What kind of vet is Rick Sibbel?
“I say I’m a passionate ambassador for your food supply,” he says.
Sibbel is president and owner of Executive Veterinary & Health Solutions LLC. As an expert on antibiotic use in animals, he was part of a panel of speakers discussing animal antibiotics and public perceptions at the Animal Agriculture Alliance pre-summit webinar on April 6.
Livestock producers must protect the health and welfare of their livestock through judicious use of antibiotics, according to webinar panelists, but they face growing public pressure against the practice. The public needs to be taught that antibiotic use is essential to ensuring animal welfare as well as a safe and plentiful food supply, Sibbel says.
The case of stewardship
The research and development pipeline for new antibiotics has slowed dramatically over the past two decades, Sibbel says. In short, there is no new broad-spectrum antibiotic on the horizon that can be used in animal, human or environmental medicine, he says. Even if a new antibiotic were introduced, doctors would likely use it as a very last resort as a precaution against overprescribing, rendering it obsolete too soon.
And that doesn’t bode well for a company’s return on investment.
Instead, we’re going to need more government funding for research and development for the good of public health, he says.
In the meantime, there is very strong pressure for governments to regulate that today’s antibiotics should only be used in human medicine in the future.
And that would be apocalyptic, Sibbel said.
“If we don’t have a tool to raise an animal in a healthy way – so that it’s healthy and produces healthy protein – we’ll have a food shortage of epic proportions,” he says.
Ensuring the longevity of the antibiotics we have now and those that may arrive in the future will require the animal, human, and environmental medical communities to come together and practice sustainable stewardship.
What is sustainable?
Several recent surveys have shown that consumers believe that ‘sustainability’ is only about the environmental impact of a production method. But it’s critical that we begin to teach consumers that sustainability is a triad of people, animals, and the planet, says Angela Baysinger, animal welfare manager for Merck Animal Health, North America. If the entire animal agriculture sector – from farm to fork – does not start sharing this message with consumers, we risk social acceptance of using antibiotics on livestock.
Basically, losing an animal to disease is a loss on many levels, she explains. The producer loses income from the sale of the animal, the feed and inputs that have been spent to create and raise the animal, the loss of nutrients intended for the human population of that animal, and above all, there is the loss of animal health and welfare. This is the very definition of unsustainability.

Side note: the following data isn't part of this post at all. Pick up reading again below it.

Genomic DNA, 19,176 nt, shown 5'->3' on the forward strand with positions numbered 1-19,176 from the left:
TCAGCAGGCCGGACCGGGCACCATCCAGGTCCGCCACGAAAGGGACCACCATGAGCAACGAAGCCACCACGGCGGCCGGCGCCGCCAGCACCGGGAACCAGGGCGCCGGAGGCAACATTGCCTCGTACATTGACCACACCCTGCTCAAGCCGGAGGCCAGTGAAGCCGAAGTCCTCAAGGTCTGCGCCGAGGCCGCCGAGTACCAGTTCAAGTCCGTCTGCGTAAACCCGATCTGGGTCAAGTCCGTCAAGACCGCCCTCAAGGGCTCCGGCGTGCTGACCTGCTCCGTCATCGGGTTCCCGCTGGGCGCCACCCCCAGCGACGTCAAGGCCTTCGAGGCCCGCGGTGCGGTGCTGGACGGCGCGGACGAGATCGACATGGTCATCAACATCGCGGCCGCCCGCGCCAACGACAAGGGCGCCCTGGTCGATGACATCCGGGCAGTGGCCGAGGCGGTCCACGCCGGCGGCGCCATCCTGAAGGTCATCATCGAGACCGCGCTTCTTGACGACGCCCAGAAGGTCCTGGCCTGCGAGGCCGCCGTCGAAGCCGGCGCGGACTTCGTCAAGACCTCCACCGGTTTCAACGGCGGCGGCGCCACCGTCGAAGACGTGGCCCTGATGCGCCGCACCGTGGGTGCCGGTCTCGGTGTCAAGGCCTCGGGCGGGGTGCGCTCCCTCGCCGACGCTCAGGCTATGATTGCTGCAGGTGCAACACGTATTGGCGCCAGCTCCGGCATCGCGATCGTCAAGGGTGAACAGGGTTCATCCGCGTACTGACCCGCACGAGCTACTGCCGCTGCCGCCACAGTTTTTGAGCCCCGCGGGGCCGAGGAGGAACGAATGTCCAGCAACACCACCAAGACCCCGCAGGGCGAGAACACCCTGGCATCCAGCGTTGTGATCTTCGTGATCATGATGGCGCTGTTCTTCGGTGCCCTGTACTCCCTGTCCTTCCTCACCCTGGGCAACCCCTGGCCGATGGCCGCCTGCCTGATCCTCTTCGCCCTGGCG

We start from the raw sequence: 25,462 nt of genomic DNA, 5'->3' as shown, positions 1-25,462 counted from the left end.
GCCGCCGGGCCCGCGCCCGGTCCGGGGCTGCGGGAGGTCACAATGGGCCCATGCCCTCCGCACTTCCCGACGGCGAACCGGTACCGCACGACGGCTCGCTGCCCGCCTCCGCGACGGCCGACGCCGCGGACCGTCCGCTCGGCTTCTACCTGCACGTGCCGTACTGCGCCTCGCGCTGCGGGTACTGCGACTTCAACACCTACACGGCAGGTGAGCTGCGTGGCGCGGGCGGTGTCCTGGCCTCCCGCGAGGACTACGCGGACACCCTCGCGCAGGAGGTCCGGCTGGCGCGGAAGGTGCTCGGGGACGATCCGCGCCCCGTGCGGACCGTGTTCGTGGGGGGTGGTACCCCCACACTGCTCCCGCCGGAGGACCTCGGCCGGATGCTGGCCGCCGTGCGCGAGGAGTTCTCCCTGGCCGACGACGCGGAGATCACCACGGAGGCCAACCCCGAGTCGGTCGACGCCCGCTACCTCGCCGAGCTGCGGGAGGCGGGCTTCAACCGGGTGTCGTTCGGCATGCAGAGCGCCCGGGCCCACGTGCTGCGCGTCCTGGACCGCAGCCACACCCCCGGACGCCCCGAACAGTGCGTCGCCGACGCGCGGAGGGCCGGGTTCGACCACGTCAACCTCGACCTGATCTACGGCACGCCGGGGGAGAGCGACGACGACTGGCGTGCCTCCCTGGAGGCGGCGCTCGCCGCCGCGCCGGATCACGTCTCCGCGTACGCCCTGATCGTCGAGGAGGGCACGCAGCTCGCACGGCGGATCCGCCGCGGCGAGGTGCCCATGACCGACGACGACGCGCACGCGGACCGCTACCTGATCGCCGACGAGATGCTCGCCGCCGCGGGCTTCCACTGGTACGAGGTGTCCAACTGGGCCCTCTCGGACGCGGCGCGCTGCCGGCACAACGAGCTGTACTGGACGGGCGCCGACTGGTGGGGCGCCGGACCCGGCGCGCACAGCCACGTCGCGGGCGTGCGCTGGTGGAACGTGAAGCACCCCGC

Consumers concerned about animal welfare may be familiar with the five freedoms developed in 1992 by the Farm Animal Welfare Council. But today, these five freedoms are evolving into the five domains, to better connect with consumers.
“The five freedoms — freedom from hunger and thirst; absence of discomfort and pain; the absence of injuries and illnesses; freedom to express normal behavior; and freedom from fear and distress – are aspirations,” she says. Instead, the five domains—nutrition, physical environment, health, behavior, and mental state—best help those who study animal welfare have meaningful conversations with consumers.
These same consumers who vote and decide whether animal agriculture will have the social license to operate.
Mandi McLeod of Systems Insight Ltd. says the public is more interested than ever in farmers and the methods they use to raise livestock.
There is a market risk in not doing the right thing, she reminds producers. Ensuring that programs improve the animal’s life is good not only for the animal, but also for the humans caring for that animal, the economic viability of the community, and the environment. It is imperative to help consumers understand that animal antibiotics play a vital role in this regard.
“The ability to have antibiotics for generations after us will depend on how we educate ourselves and use them more appropriately in the future,” says Sibbel. It is a matter of managing the security of the food supply.